While the committee's recommendations sound all grand and all on paper, their solutions just don't seem like they're feasible to me. Being a gamer myself and not feeling that I am affected by video game violence, I agree with Dmitri Williams in that we need to see long term effects, not just what happens in 15 minute lab experiments. After finding that out, then I think it would be appropriate to seek regulation. But when you get to that point, having a regulation on video games be constitutional is going to be very tricky. Having a background in legal studies, I believe that the states and the federal government have a huge mountain to climb if they try to ban violent video games. The First Amendment is very tricky and without a very compelling state interest, the laws passed won't be constitutional. How the states will prove what they have been unsuccessful at doing so far, will be very difficult and I just don't see it happening anytime soon.

Sarah. R. said...

Hey, the comment I wanted to make about this article was also about Russ Feingold. I thought his approach was as open-minded as he claimed he was going to attempt to be (and he has fairly young-ish kids, too, I think, so he probably has some personal vested interest in this topic). His question to Dr. Williams about how to separate different types of media influence from each other - or, whether this is even possible or worthwhile at all - struck me as really sophisticated.

Brownback's a bit of a blowhard. I thought he was actually reserved in this, compared to my expectations at the outset.

Nick S said...

Something that I found myself thinking when reading this was a question about the ESRB. Are the members of the board made public? It says in the article that they are adult raters that have no connection with the video game industry, but nothing else. I know the members of the ratings from movies are kept anonymous and this has cause a lot of controversy.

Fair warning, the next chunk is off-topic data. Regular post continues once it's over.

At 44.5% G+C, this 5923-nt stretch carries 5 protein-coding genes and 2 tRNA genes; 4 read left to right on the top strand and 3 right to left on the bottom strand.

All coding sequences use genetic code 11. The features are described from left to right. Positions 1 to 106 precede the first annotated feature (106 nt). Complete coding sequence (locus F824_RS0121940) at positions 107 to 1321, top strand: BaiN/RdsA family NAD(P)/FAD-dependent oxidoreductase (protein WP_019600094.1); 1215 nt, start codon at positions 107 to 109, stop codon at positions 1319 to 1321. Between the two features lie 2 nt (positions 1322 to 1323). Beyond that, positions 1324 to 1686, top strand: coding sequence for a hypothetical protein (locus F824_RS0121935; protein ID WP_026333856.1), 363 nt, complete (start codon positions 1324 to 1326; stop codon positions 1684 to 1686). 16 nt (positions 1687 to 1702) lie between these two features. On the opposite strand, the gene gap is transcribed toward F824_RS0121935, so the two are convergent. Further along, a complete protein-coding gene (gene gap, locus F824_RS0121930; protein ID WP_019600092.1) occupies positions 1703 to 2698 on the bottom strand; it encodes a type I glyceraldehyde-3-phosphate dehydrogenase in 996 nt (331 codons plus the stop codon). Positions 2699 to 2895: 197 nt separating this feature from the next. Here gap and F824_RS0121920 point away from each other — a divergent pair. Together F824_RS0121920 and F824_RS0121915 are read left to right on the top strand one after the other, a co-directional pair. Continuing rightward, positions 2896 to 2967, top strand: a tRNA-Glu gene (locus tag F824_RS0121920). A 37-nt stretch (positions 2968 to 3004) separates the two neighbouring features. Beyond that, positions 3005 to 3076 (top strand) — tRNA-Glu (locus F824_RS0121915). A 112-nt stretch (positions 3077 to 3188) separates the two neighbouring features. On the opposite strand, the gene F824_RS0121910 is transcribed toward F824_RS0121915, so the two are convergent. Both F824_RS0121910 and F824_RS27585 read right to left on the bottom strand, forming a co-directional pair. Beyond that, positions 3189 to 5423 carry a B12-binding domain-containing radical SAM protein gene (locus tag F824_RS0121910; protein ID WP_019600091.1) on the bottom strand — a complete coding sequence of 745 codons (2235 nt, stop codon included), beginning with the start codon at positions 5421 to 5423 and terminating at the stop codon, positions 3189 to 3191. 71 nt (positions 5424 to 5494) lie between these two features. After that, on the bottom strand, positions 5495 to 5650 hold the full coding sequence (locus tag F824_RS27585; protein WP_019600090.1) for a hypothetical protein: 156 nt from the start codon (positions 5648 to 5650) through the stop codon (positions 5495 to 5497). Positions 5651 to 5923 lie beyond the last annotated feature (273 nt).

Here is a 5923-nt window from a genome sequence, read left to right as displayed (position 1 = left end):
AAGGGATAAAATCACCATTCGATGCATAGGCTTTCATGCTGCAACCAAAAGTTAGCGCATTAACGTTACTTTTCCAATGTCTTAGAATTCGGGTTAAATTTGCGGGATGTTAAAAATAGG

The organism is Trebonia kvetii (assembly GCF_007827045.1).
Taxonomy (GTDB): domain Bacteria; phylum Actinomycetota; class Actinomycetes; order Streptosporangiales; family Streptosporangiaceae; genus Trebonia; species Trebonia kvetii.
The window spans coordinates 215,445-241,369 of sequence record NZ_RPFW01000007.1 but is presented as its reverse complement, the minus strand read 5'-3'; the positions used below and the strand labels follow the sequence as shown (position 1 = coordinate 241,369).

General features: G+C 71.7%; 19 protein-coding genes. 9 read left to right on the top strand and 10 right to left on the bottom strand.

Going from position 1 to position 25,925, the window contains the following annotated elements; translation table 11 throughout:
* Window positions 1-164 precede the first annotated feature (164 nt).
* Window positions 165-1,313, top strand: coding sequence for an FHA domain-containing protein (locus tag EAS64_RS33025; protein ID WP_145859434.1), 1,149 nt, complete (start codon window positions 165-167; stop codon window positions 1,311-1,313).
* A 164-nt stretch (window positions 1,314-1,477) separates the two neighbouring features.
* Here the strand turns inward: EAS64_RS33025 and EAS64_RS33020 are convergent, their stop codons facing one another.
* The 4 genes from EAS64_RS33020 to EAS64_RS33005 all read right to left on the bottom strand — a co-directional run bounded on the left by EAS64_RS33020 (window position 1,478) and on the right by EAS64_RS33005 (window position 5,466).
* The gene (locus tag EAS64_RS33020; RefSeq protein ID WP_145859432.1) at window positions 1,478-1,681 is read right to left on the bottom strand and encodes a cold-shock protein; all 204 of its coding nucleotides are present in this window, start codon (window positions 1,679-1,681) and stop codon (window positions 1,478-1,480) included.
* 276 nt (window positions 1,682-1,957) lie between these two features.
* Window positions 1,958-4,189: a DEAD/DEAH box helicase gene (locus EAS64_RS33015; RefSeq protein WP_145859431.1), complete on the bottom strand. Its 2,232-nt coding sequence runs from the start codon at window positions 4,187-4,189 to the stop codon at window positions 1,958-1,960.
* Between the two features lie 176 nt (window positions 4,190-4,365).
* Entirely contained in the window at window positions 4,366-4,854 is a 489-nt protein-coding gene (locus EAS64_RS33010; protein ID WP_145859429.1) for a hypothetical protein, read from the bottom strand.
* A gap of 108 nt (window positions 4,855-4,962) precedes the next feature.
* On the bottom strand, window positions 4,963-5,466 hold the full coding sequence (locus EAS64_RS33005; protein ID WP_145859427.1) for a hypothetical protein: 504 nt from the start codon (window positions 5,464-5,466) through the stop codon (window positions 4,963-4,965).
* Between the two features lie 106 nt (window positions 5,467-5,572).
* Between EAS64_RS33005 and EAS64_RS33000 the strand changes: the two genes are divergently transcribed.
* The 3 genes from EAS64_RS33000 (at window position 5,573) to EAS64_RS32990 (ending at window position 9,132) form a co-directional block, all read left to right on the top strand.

This may be a little off topic but...

I highly recommend watching "This film is not yet rated" which is documentary about a guy making a movie where he is trying to find the identities of the raters. maybe they should make a documentary about the video game raters...

Jasun said...

Policy does not spring from these hearings. Policy is born in the backrooms and meetings with lobbyists. All these hearings do is promote the view of the commitee members and provide them the opportunity to brag to their "concerned constituents" that they are representing their best interests. (Wow, I sound way too dissaffected, don't I?)

Marlon Heimerl said...

As a journalism major, I am always particularly excited to read an article that relates to the First Amendment. Are the minds of children that malleable actually, and should the limitations on freedom of speech be limited more strictly in the case of minors? The whole Columbine debate comes to mind as well: are video games convenient scapegoats or are they corrupting the youth? Throughout reading this article, all I could seem to think about was the role that parents must play as watchdogs over media content that reaches their children. Because freedom means freedom, even if someone’s creative vision may be gratuitously violent—at that point it is up to the parents, in my opinion.

Jon72585 said...

It was amazing to me reading the senate hearing just how biased a lot of the senators seemed. I know it came up in class, but when the head of the ESRB was giving her statement and she kept being interrupted--not to mention somewhat insulted--I just felt as though a lot of the people there already had their minds made up.

I feel that violent videogames, much like violent movies, will forever be something that certain members of society feel it is their quest to protect others from. On the other hand, I wouldn't ever want my kid playing Postal. The trickiness never ends...